Under the 1997 Litter Act, Irish litter wardens have no enforcement powers, meaning if an offender refuses to give their name and address, there is nothing the warden can do.
“There is very little provision for enforcement of on-the-spot fines in this country. But one way of getting around this and cleaning up our country would be if the wardens were to target businesses who don’t keep the footpaths around them, entrances, car-parks etc clean. There will be no issue there of not being able to get a name and address,” said IBAL chairman Tom Cavanagh.
“There is one sector that is doing very well in Ireland and that’s the food sector and that’s because we’re perceived as clean and green. If investors come here and see our littering, that perception will soon change,”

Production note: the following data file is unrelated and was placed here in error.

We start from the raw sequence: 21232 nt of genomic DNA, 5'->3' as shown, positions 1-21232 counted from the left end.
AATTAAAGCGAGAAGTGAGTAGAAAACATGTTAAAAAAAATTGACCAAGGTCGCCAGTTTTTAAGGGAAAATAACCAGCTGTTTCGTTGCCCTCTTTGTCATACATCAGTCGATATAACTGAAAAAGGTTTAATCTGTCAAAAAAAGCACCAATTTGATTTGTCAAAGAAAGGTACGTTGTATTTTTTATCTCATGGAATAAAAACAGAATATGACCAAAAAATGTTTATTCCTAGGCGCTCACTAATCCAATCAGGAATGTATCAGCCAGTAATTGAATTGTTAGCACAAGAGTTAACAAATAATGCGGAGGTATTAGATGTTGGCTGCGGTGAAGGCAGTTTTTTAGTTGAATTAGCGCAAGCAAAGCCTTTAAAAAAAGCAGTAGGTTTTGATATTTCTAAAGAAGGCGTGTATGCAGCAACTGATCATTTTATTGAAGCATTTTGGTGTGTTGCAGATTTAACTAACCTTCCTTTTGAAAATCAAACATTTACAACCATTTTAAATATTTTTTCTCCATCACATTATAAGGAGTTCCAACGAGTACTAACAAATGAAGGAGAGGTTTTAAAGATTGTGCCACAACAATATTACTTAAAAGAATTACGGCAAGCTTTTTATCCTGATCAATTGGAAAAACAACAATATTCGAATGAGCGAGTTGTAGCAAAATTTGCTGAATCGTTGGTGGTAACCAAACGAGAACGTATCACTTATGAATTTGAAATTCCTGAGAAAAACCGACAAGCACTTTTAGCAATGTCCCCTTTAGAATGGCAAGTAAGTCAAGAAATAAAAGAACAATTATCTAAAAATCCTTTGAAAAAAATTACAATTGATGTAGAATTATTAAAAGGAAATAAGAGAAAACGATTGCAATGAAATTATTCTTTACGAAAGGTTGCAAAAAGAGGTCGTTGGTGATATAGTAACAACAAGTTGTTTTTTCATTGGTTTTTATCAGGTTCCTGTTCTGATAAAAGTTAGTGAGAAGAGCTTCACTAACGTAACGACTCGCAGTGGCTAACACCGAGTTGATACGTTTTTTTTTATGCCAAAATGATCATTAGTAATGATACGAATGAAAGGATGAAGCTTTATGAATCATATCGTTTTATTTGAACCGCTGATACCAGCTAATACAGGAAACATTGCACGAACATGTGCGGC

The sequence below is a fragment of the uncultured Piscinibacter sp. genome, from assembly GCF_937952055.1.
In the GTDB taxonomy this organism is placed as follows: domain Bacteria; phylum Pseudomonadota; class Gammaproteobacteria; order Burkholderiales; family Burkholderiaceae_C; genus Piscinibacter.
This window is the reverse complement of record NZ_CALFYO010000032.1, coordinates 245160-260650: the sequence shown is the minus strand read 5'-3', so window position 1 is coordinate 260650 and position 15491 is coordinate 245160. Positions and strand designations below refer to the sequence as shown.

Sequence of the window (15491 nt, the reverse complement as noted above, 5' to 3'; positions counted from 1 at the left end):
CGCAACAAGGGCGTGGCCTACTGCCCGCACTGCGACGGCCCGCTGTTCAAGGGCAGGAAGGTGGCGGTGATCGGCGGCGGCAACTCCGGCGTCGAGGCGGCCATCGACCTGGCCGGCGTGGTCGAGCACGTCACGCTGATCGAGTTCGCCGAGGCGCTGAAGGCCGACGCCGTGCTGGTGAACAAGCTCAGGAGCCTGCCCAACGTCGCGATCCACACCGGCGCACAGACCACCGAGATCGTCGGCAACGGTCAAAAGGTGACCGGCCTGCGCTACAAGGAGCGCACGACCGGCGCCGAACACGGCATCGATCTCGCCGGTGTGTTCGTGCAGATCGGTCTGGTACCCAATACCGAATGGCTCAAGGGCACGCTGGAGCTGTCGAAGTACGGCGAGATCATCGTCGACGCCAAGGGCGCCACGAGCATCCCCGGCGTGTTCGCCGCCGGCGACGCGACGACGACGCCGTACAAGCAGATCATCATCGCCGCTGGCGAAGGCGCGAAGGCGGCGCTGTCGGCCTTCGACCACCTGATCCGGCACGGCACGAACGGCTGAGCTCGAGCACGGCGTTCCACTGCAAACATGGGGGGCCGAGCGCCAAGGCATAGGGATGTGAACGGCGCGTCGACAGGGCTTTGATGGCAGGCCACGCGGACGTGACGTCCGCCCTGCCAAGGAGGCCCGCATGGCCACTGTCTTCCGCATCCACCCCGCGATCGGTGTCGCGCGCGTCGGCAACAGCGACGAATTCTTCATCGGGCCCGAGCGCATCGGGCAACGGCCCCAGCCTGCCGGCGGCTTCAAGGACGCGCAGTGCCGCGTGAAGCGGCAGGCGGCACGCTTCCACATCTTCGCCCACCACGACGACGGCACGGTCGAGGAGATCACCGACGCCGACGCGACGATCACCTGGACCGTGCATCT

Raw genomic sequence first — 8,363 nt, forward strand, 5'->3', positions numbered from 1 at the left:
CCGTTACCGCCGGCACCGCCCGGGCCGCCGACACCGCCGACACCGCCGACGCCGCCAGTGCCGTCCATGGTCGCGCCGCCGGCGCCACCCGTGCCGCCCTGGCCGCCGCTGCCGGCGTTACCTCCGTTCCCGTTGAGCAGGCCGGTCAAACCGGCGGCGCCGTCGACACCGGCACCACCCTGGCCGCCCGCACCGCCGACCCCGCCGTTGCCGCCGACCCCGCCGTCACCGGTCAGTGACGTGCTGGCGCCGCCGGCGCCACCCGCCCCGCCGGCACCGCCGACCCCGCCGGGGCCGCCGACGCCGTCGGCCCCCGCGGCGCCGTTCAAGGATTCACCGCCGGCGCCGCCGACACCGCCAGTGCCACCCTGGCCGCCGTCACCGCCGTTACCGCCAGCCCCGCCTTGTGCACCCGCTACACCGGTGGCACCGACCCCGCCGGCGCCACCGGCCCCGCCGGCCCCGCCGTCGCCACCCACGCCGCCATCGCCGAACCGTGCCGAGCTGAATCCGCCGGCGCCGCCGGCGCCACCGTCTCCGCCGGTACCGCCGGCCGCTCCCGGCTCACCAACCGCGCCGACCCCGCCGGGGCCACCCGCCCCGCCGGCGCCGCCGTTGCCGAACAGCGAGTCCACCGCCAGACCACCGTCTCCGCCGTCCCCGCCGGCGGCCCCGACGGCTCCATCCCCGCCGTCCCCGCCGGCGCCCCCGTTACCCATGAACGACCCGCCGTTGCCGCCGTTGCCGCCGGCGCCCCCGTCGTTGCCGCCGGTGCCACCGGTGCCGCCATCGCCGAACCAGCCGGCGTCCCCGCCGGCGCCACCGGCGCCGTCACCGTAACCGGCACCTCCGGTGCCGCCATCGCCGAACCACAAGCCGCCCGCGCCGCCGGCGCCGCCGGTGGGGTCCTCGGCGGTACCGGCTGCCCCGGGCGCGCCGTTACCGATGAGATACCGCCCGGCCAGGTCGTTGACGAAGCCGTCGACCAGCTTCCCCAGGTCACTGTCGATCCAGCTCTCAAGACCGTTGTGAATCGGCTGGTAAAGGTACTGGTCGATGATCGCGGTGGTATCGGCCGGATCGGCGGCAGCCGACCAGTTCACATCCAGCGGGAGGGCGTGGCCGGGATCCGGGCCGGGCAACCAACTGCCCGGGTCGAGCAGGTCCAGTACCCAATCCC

In Cork there are just four full-time staff covering the city. There are five full-time and 14 part-time wardens in the county.
In Dublin City, there are 23 full-time litter wardens, according to the Local Authority National Service Indicators.
In Limerick City, there are two full-time and one part-time litter warden, while in Kerry there are three full-time and 12 part- time wardens.
Figures from Dublin City Council show 853 prosecutions were initiated for non-payment of on-the- spot fines last year, with 99 cases reaching court. According to the city council, a number of these prosecutions were settled before they reached court.
At Limerick City Council, 882 on-the-spot fines were issued. Up to 122 had legal proceedings started against them, with 53 prosecutions secured.
In Waterford City, 246 litter fines were issued last year; 12 prosecution files were prepared but just five proceeded to court stage.
Cork City Council saw 15 cases brought to court for non payment of on-the-spot litter fines and two cases secured in court. Kerry County Council saw 1,292 fines issued, 70 prosecutions taken for non-payment and 66 were successful.